Illusion of explanatory depth and its (lack of) influence on the propensity to share fake news
Kirk, Eddye M.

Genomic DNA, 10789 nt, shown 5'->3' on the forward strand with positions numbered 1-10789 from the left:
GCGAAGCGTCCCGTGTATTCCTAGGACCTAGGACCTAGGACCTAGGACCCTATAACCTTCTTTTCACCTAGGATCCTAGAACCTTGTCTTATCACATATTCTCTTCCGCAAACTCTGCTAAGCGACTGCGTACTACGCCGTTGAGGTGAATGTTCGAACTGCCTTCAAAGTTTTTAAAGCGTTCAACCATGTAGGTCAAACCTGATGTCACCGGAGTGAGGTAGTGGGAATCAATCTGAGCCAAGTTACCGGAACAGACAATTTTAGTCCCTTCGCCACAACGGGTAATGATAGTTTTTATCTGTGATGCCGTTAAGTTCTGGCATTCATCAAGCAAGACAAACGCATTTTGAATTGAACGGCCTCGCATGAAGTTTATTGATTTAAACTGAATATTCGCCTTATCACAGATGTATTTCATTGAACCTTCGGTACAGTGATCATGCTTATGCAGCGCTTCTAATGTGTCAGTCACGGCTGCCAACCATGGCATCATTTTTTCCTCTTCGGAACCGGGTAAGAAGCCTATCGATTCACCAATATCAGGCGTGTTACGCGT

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When sharing news content online, people tend not to think critically about the headline veracity (Pennycook et al., 2019). Further, reasoning can be nullified by overconfidence (Pennycook & Rand, 2019). We hypothesized that by having participants explain the mechanisms behind various political policies, they would come to realize they knew less than they originally thought (the premise behind the illusion of explanatory depth paradigm) and would subsequently share less fake news content to Facebook. A sample size of 644 was recruited and randomly assigned to 3 separate conditions: Explanation, Reasons, and Control. Those who were asked to mechanistically explain the political policy (Explanation condition) were predicted to demonstrate a decline in sharing false content online, relative to the two control conditions. Results for the present study showed that this manipulation did not decrease sharing of fake news and that its effectiveness in Fernbach et al.’s (2013) previous study was not demonstrated in the current study. Within this study, our experimental manipulation failed to decrease overconfidence, and as a result, we were unable to test the effect of confronting individuals with their overconfidence as it relates to the sharing of fake news. This suggests that it may be more difficult to decrease overconfidence than previously reported.